Updated: May 28, 2021
Emotions, such as fear, are a form of energy. I do not mean that figuratively. I mean it as a rudimentary truth. All thoughts are experienced within us thanks to electrical activity firing in our brains and throughout our nervous system, resulting from chemical reactions that unfold at a rate beyond our comprehension.
Now imagine if that energy behaved as a parallel to our intake of caloric energy. We either transform it into an output of more energy, or we store it as fat. A considerable portion of that energic output is utilized to run the systems of our body. We burn calories through cell metabolism, and if we break down muscle tissue through exercise, we use some of that caloric energy to build more muscle. But if we take in way more caloric energy than we need, our body has to store it somewhere.
Trauma that we are unable to process gets stored. It is an influx of chemical energy that, if not used or released, gets locked away in our body’s tissues, primarily our fascia.
Fascia is the gossamer tissue that tethers all of our muscles and organs in place. It serves a dual purpose as flexible structural integrity and a means of neurological communication.
Most notably, fascia facilitates our reflex response. Fascia can contract independent of muscle tissue, meaning, before your mind can form thoughts intended for a group of muscles to get them to move for a specific reason, your pain receptors can communicate directly with the fascia and initiate a reflex response in a fraction of the time.
For millions of years, utilizing the energy of fear or pain into an intensely physical fight-or-flight response saved lives. The stronger that impulse was, the more likely it would be passed on to genetic survivors. But now, we often find ourselves navigating emotional trauma that does not require a reflexive dash from a predator. Either way, the energy is stored if not used.
There are two avenues with which to address this phenomenon.
Retrain our habitual Sympathetic responses to be more reflective of reality.
Aka: mindfulness. This practice helps us manage our emotional responses to be more congruent with the actual stimulus, and not the imagined outcome of a situation.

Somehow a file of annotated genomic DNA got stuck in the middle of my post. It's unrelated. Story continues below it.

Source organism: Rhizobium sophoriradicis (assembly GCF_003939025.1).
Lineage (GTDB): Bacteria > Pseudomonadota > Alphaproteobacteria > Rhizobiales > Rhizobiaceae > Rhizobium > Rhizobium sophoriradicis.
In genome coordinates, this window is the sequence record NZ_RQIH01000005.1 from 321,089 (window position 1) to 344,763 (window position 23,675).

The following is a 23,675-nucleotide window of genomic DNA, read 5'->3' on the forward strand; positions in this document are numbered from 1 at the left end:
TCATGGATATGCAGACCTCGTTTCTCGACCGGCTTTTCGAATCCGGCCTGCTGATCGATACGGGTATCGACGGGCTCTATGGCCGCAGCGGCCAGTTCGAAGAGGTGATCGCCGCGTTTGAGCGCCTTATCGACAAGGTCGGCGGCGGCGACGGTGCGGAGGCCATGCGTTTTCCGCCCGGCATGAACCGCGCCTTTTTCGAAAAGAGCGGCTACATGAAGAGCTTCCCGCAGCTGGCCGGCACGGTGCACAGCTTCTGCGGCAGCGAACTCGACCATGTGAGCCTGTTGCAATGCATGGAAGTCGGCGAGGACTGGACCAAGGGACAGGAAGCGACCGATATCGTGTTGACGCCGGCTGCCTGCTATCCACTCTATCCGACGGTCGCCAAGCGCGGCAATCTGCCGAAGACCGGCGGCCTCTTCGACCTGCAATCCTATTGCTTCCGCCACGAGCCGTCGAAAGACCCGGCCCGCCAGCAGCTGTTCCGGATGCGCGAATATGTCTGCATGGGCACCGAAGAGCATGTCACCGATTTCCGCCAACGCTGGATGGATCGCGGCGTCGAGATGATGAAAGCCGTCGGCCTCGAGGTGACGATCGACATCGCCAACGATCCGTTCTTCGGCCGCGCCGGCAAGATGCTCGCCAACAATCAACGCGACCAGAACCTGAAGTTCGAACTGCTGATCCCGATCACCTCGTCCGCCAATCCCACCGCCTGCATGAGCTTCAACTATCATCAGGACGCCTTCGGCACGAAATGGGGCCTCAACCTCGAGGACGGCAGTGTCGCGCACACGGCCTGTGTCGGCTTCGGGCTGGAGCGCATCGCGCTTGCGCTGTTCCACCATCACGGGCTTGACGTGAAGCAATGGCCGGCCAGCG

Release pent-up energy in the body via beneficial physical activity and therapeutic bodywork.
Fear produces a chemical known as TGF, which has been shown to thicken or constrict the Fascia. Keep in mind, fascia has its own pain receptors. Tighter, more constricted fascia activates those pain receptors, which sets in motion a feedback loop of constriction and immobility. And it does so with an evolutionary skillset once used to avoid pain. Fascia utilizes energy as a protective mechanism in the same way stored fat was an evolutionary protection against starvation, but has now become a source of chronic dysfunction.
Bodywork, like myofascial release, helps to ease and release that stored energy. Our body protects us from pain by blocking off access to an area that stores traumatic energy. Stored energy can also come from simple stagnation. It is more gradual, in the same way years of incremental increases in calorie consumption would lead to the same amount of weight gain as binging for a week on donuts. Constriction contributes to increases in inflammation, which ultimately lays the groundwork for degeneration and dysfunction both physically and mentally.
Therapeutic bodywork helps to unlock frozen components of the nervous system, reconnecting the nervous system to the tissue once “quarantined” due to held traumatic energy which allows transformation and healing to unfold. Like undamming a stream that once flowed through barren terrain.
Energy is real. It is at the foundation of how our bodies function. So whether we call it Chi, Prana, or Vibes, incorporating bodywork can play a pivotal role in our ability to move past stuck patterns and shape our lives, free of the constriction that once held us in place.